Stewart Avenue residents ask New Hyde Park to address speeding

Stewart Avenue residents ask New Hyde Park to address speeding
Stewart Avenue residents asked the New Hyde Park board for a speed bump, but one resident said a speed radar sign, like this one seen on Roslyn Road, may help the situation, too. (Photo by Janelle Clausen)

Melissa McCann, a mother of two, said she may need to sell her Stewart Avenue home in New Hyde Park to keep her boys safe from speeding cars.

“It’s sad, because I love my neighbors and the village, but my children’s safety is obviously [my] primary concern,” McCann said at last Tuesday’s village board meeting. “And my children cannot be safe as it is now.”

McCann, along with a handful of other residents, asked the New Hyde Park village board to add speed bumps or choose another option to mend the problem along their residential road during the meeting.

Mayor Lawrence Montreuil said the board would look further into the situation to come up with a solution.

Montreuil said as far as immediate action, he would reach out to the Nassau County Police Department.

McCann said in an interview after the meeting that village workers came the day after residents spoke to the board and repainted the lines on the corner, which she said may make it more obvious for cars to stop.

She said she hopes the village still decides to create a speed bump, or take further measures.

Efforts to reach Montreuil were unavailing.

McCann said she has two boys, ages 6 and 8.

Her younger son has autism and is very low functioning with severe cognitive delays, she said.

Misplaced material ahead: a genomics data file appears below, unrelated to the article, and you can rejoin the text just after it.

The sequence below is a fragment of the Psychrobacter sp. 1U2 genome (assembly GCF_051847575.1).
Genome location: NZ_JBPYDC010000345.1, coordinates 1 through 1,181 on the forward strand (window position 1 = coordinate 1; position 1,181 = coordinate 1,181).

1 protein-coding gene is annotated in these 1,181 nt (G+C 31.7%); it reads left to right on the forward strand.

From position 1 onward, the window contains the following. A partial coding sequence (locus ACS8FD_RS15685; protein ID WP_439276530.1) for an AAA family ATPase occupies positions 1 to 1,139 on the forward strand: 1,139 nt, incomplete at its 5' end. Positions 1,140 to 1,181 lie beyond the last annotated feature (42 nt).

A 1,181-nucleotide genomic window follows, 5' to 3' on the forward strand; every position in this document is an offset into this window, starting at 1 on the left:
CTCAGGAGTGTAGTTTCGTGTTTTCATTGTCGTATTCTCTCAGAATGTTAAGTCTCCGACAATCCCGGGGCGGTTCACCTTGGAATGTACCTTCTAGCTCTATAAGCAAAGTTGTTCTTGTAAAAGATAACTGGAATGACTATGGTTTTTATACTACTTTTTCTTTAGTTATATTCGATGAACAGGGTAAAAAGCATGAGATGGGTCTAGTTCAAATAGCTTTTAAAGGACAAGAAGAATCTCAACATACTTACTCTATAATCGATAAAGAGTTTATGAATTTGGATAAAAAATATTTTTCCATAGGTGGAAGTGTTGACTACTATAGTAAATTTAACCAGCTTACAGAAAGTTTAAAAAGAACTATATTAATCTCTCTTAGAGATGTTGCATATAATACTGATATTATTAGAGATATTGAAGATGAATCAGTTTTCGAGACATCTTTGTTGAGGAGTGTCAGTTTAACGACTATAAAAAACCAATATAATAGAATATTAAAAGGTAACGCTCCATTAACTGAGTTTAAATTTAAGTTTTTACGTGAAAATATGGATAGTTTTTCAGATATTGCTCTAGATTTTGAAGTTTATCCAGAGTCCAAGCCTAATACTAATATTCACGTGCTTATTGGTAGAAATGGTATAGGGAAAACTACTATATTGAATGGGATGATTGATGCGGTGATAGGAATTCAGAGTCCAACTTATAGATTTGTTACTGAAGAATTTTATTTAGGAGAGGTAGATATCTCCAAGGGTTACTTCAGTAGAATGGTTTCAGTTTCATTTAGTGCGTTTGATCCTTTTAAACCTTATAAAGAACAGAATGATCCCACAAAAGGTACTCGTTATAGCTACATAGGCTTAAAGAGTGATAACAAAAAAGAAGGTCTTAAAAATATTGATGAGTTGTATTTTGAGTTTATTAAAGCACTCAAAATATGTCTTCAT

With four and half years of extensive therapies, McCann said, her son is functioning at an 18-month-old level.

“We can’t let him play outside. People speed down the street and with his delays he has a very long processing time,” McCann said. “If a car comes speeding, he doesn’t have time to react.”

She won’t even let her son play in the front yard without holding his hand, McCann said.

McCann also said she had no idea about the speeding before she moved in – and if she had she never would have moved there.

She added that she believes the issue has gotten worse over the years.

Tom Magaldi, another Stewart Avenue resident who spoke Tuesday night, said the increase in navigation apps has led more people down the residential road to cut through and avoid traffic and red lights.

McCann agreed, noting that many drivers cut through on Stewart to avoid the lights on Tulip Avenue, Hempstead Turnpike or Jericho Turnpike.

Magaldi also said the road will likely get more speeders when the new arena at Belmont Park is built. It may have up to 200 events a year.

“We’re looking for any resolution that’s going to change behavior,” Magaldi said. “Everybody in this room is guilty of, at one point, riding down a residential street speeding … Nobody does it maliciously, we’re just not thinking.”

Trustee Richard Pallisco floated the idea of increased street signage during the meeting, but others questioned if that would change behavior.

“I don’t think just putting up another speed limit sign or children at play or anything like that is effective,” McCann said in the interview.

McCann said a radar speed sign, which measures and states drivers’ speeds as they pass, may work as a viable option instead of speed bumps.

McCann added that this is not a problem her family will grow out of; even when her younger son is 18 he is going to cognitively be a child, she said.

“So as I see it, if the traffic patterns don’t change my family has to leave,” McCann said.

Reach reporter Rebecca Klar by email at [email protected], by phone at 516-307-1045, ext. 204, or follow her on Twitter @rebeccaklar_.

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